All of these new settings result in a huge, many-dimensional parameter space over which we need to minimize our cost model. I started to map out the space with a handful of traffic patterns that I modeled with fixed-size fleets and used them as upper bounds for scaling thresholds (because they already did a good job of keeping queues near zero), then I varied boot times and the rest of the auto scaling parameters over reasonable ranges. This resulted in a few hundred thousand combinations of settings and several thousand years of simulation time to run. After some cursory profiling and performance enhancements, this turned out to be about a 12-hour job for my laptop.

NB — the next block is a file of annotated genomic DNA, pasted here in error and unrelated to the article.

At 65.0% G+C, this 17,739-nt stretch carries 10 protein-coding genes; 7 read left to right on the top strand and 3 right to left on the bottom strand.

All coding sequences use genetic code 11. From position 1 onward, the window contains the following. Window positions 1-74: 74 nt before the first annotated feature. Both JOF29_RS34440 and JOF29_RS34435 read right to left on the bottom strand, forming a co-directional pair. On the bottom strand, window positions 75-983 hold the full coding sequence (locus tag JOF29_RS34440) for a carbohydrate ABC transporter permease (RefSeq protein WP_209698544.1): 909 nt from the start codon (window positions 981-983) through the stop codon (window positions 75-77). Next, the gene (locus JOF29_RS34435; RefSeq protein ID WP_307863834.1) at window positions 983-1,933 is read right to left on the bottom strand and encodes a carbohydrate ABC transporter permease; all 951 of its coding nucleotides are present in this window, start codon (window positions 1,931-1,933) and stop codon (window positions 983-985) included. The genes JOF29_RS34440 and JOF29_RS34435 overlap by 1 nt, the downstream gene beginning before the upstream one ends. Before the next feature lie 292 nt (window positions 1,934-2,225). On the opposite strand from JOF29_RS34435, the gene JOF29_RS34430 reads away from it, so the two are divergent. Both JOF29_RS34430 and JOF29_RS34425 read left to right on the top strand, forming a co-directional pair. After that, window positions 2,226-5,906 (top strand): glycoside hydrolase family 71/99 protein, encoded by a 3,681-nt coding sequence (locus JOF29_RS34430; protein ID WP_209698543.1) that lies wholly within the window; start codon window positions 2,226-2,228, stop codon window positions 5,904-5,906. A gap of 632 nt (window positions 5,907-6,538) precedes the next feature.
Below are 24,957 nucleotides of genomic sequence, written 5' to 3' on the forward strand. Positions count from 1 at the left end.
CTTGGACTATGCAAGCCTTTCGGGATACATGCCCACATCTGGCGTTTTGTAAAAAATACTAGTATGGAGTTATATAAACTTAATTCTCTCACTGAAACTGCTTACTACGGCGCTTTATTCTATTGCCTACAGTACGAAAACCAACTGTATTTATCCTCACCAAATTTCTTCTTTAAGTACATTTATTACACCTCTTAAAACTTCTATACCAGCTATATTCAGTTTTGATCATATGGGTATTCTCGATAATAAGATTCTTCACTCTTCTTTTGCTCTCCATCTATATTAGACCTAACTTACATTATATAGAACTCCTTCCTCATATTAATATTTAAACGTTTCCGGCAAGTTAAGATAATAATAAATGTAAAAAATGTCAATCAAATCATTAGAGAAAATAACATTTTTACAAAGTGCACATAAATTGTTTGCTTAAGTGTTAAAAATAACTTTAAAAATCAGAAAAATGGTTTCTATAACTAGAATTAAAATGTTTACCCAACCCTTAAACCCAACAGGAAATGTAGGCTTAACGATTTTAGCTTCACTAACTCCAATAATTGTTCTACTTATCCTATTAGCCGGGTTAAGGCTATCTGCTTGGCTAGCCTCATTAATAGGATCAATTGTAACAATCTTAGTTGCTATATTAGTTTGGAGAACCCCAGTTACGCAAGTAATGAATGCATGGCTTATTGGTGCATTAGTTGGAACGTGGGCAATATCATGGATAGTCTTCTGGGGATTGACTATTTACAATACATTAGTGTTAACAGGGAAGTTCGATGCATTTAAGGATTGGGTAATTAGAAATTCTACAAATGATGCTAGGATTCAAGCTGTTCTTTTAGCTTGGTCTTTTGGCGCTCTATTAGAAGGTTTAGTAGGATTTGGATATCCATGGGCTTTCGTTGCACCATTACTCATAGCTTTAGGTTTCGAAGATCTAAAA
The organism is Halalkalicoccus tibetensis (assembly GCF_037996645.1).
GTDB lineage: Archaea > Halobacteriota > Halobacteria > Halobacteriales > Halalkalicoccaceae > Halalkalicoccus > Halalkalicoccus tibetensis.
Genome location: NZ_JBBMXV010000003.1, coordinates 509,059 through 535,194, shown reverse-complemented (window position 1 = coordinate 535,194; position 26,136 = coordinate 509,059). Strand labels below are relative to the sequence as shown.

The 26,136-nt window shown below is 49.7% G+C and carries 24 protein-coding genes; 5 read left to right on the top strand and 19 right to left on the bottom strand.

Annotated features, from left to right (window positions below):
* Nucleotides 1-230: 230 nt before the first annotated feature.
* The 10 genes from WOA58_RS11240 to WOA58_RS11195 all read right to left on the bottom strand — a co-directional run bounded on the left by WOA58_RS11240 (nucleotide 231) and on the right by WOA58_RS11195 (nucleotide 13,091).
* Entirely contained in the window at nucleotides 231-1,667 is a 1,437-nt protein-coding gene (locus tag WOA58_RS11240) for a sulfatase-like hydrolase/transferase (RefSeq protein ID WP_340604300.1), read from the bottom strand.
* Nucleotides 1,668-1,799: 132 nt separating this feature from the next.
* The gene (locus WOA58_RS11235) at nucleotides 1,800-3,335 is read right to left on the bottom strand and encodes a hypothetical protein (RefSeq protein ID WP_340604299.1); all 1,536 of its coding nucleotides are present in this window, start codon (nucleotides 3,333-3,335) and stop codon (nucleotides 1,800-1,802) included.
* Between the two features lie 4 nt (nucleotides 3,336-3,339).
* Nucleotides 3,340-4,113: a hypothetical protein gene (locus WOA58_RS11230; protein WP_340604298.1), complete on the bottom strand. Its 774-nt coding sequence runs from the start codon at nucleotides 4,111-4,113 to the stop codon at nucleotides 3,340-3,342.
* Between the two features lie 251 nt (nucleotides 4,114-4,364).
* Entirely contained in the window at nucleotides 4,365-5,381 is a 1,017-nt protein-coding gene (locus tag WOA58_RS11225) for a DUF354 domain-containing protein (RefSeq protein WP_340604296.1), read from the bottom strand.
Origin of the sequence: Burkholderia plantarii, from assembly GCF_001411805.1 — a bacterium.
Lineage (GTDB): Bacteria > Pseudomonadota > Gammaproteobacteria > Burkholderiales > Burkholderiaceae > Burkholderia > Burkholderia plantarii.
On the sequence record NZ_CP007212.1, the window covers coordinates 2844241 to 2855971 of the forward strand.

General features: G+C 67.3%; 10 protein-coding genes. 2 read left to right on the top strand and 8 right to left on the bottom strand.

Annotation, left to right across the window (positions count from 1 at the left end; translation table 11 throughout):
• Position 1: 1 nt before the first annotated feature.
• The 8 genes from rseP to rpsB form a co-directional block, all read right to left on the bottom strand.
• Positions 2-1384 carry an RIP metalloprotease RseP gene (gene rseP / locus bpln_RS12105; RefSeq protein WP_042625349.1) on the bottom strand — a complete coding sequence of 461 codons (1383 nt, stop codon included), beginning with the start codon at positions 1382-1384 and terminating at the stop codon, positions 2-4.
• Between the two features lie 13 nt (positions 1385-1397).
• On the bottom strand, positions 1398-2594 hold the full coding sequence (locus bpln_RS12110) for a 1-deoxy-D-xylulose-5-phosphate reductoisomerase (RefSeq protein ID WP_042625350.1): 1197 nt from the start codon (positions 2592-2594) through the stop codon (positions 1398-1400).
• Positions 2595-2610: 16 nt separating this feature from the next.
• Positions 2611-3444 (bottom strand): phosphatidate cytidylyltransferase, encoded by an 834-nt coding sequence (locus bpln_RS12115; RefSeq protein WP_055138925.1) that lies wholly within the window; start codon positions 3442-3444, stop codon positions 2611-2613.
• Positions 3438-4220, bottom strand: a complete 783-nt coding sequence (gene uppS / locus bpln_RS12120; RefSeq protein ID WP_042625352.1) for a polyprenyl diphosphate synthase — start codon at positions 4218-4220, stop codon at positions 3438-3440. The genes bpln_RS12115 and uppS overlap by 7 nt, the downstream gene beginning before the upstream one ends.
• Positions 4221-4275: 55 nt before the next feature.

This is where I could have spent a lot of valuable time looking for some fancy data science to streamline the search, but instead I decided to follow my own advice from the last post regarding the cost of human time vs. computer time and delegated to several dollars-worth of c4.8xlarges. I just had to write a bit of code to serialize the inputs and outputs to my model into hunks of JSON that were readily rsyncable with EC2 machines, and I was off to the races.

The data

After analyzing reams of cloud-enabled data, the prospect of saving much money on a build cluster with realistic parameters was grim. Let’s first look at one of the more predictable results. If you want to be able to auto scale based on quickly changing metrics, fast boot times are key.

savings vs. builder boot time